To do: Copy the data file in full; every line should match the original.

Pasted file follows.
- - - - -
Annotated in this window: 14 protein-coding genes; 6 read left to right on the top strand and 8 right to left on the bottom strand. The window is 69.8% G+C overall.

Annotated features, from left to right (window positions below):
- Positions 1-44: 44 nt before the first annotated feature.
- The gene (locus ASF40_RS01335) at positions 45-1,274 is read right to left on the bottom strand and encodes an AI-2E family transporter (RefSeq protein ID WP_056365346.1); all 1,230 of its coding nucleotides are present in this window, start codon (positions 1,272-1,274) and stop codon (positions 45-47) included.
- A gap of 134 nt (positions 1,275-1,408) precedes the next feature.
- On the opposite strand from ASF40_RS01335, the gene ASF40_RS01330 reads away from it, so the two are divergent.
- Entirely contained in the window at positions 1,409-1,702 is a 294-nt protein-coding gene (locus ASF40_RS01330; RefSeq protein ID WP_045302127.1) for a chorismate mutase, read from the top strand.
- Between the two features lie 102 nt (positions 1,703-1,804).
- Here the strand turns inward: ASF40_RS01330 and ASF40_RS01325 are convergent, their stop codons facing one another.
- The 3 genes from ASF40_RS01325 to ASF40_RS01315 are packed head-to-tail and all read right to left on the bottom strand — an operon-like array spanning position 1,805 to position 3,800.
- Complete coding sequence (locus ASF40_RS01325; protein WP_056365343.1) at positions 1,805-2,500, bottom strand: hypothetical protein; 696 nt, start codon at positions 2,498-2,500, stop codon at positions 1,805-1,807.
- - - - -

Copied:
Annotated in this window: 14 protein-coding genes; 6 read left to right on the top strand and 8 right to left on the bottom strand. The window is 69.8% G+C overall.

Annotated features, from left to right (window positions below):
- Positions 1-44: 44 nt before the first annotated feature.
- The gene (locus ASF40_RS01335) at positions 45-1,274 is read right to left on the bottom strand and encodes an AI-2E family transporter (RefSeq protein ID WP_056365346.1); all 1,230 of its coding nucleotides are present in this window, start codon (positions 1,272-1,274) and stop codon (positions 45-47) included.
- A gap of 134 nt (positions 1,275-1,408) precedes the next feature.
- On the opposite strand from ASF40_RS01335, the gene ASF40_RS01330 reads away from it, so the two are divergent.
- Entirely contained in the window at positions 1,409-1,702 is a 294-nt protein-coding gene (locus ASF40_RS01330; RefSeq protein ID WP_045302127.1) for a chorismate mutase, read from the top strand.
- Between the two features lie 102 nt (positions 1,703-1,804).
- Here the strand turns inward: ASF40_RS01330 and ASF40_RS01325 are convergent, their stop codons facing one another.
- The 3 genes from ASF40_RS01325 to ASF40_RS01315 are packed head-to-tail and all read right to left on the bottom strand — an operon-like array spanning position 1,805 to position 3,800.
- Complete coding sequence (locus ASF40_RS01325; protein WP_056365343.1) at positions 1,805-2,500, bottom strand: hypothetical protein; 696 nt, start codon at positions 2,498-2,500, stop codon at positions 1,805-1,807.